What is your vision? Where do you see yourself in 5, 10 years from now?
Tough question, I don’t tend to fix goals far in the future. But I hope to continue teaching, supporting parents and writing.

Aditi Wardhan Singh
Books: How Our Skin Sparkles, Sparkles of Joy, Small or Tall, We Sparkle After All, Strong Roots Have No Fear: Empowering Children to Thrive in a Multicultural World with Intuitive Parenting, Raising the Global Mindset: Parenting Essays by Thought Leaders Around the World to Empower Children

I had the pleasure of interviewing Aditi a while back, and you can read that interview here.

Katherine Morbán-Smith
Books: Brandon and His Mask – Brandon y Su Mascarilla


How would you describe yourself in 10 words?
Organized, nurturing, mother, educator, dreamer, firm yet flexible, learner, advocate.

Which languages do you speak?
English and Spanish fluently.

Why do we need bilingual books for children?
As a dual language teacher, I have seen the value of and the need for more bilingual books first-hand. Families can participate and be involved in what their children are reading/learning. They also can connect through the joy of reading. I have also seen how vital bilingual books can be for students who are learning a second language, say English. Reading a story in their native language and having the translation side by side on the same page helps them participate in the classroom and learn. However, I believe there is a need for more original bilingual books representing different communities and their linguistic diversity.

What do you wish that children will take out of your books?
My book, “Brandon and His Mask” explores the recent Covid-19 pandemic and what young children everywhere were experiencing at the beginning of the pandemic. The sudden changes, like wearing a mask and the way their surroundings began to look different, brought upon so many feelings of uncertainty. My goal was to help children and their families understand that they were not alone. With this and future books, I aim to normalize the emotions brought upon challenging experiences. I am currently writing the second book in the “Brandon” series. I cannot wait to launch it as it is related to a tough but very real theme of this pandemic. I am sure it will help many children and their families.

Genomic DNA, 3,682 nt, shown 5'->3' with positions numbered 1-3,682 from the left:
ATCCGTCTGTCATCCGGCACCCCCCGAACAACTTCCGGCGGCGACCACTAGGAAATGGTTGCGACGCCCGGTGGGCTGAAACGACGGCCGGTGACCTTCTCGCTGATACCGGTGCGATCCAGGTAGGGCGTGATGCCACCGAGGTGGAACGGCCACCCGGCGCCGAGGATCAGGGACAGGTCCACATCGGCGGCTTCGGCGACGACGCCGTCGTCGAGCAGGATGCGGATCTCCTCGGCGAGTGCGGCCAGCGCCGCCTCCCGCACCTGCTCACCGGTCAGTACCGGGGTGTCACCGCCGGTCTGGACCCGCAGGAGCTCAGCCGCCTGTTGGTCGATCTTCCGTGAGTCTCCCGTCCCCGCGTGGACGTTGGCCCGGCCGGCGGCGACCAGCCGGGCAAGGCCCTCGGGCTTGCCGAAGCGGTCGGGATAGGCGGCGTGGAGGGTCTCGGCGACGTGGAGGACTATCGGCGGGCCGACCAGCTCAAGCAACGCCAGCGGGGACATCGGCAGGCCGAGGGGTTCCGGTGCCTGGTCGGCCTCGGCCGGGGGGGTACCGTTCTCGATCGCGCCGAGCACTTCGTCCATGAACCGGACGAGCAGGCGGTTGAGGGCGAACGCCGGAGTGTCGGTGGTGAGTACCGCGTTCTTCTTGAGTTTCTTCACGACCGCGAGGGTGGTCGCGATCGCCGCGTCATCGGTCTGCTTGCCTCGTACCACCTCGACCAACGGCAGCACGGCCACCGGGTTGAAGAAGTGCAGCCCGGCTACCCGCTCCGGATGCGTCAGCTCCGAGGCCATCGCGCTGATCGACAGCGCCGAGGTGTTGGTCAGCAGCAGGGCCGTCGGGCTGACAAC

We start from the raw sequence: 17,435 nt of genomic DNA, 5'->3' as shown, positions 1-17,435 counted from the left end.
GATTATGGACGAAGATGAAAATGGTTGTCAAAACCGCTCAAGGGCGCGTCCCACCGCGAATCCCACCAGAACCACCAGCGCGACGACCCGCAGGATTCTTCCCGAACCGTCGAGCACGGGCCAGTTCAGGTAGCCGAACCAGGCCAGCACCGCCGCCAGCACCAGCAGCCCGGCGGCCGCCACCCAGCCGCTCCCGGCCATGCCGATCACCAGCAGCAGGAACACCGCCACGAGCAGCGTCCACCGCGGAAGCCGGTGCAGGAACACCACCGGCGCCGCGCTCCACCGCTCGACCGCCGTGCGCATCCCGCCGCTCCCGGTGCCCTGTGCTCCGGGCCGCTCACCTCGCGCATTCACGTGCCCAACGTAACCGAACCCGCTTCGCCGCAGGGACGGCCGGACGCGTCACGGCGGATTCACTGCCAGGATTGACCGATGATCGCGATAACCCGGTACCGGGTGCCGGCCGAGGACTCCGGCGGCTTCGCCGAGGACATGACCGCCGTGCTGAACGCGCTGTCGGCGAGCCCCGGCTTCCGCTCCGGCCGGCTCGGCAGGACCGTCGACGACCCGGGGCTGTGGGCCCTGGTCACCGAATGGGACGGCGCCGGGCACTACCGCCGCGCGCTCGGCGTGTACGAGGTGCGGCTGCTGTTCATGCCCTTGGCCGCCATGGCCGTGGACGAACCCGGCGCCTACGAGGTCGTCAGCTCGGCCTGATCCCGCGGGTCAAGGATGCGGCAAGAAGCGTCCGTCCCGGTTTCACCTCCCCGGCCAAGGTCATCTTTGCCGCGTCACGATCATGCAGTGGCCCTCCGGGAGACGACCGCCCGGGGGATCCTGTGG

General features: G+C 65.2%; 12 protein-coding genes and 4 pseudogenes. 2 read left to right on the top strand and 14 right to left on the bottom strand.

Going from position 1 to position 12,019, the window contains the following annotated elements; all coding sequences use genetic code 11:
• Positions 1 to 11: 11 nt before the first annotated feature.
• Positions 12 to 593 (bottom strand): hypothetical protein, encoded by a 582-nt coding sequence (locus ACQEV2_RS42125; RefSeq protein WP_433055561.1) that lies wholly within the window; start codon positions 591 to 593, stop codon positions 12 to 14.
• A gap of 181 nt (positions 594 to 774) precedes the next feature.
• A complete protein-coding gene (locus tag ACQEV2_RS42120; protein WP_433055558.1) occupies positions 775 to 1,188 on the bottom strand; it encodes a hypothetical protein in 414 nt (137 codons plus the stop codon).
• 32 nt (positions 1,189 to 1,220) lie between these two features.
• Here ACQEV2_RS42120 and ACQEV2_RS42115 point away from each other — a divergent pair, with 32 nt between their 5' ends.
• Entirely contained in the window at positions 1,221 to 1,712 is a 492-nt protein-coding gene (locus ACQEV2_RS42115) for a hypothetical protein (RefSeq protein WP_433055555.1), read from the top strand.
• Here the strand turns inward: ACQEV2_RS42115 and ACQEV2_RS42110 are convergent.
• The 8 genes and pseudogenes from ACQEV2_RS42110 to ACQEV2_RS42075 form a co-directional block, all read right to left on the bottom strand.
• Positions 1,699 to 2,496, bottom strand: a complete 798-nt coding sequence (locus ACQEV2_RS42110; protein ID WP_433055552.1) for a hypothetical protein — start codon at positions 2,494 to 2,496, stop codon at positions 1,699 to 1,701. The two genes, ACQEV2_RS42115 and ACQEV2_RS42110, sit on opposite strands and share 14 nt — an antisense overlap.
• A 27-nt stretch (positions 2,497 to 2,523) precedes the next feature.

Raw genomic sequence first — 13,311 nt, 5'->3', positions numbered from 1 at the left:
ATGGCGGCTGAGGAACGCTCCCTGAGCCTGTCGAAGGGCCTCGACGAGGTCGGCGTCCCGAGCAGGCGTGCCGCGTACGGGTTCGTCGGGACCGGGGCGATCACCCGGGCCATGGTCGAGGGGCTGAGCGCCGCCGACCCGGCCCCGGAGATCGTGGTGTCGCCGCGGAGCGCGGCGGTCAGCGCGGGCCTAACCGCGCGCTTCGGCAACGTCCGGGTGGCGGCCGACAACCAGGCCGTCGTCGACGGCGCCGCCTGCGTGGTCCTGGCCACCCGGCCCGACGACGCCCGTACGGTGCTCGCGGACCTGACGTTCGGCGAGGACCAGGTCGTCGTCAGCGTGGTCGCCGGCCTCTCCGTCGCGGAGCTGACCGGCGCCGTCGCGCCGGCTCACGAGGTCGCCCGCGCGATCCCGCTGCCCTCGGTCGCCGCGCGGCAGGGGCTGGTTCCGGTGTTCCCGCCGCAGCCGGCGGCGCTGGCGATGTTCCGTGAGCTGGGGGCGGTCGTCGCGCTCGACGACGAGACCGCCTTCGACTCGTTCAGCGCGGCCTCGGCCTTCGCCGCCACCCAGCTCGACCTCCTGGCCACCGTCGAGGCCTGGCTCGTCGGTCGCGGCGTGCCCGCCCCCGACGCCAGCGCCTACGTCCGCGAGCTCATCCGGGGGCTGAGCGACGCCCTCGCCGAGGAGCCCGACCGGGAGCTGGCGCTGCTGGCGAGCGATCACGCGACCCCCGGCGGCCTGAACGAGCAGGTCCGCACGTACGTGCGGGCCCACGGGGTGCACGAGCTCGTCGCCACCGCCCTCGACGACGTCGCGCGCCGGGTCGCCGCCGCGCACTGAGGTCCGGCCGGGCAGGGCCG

What is your vision? Where do you see yourself in 5, 10 years from now?
Currently, I have taken a break from teaching to dedicate all of my time to my young child and family. However, in 5, 10 years from now, I hope to be back in the classroom. I want to bring the process of writing a children’s book to my future students, perhaps through the writer’s workshop. I immigrated from the Dominican Republic as a young child. However, I didn’t feel represented in the books I read or in the authors who wrote the books in my classroom. This affected my interest in reading, and I know this is the case for so many children. Bringing the publishing process to the classroom could empower children to become our future authors, share their stories, and feel represented.

Share with us the funniest thing that has happened to you recently. Most of my recent belly laughs have resulted from something my 3-year old has said or done. A couple of weeks ago, we took a trip to the mall. My son asked me to get him a toy from those vending machines that make you go fishing for the toys. I said, “No, sweetie. I have no money. I’m broke.” My son replied, “Oh. Let’s ask daddy! He’s not broken. He’s fixed.” I still can’t stop laughing.

Contact details: IG https://instagram.com/brandonandhismask, Email kmsauthor@gmail.com, Website https://katherinemorbansmith.com

Category: Uncategorized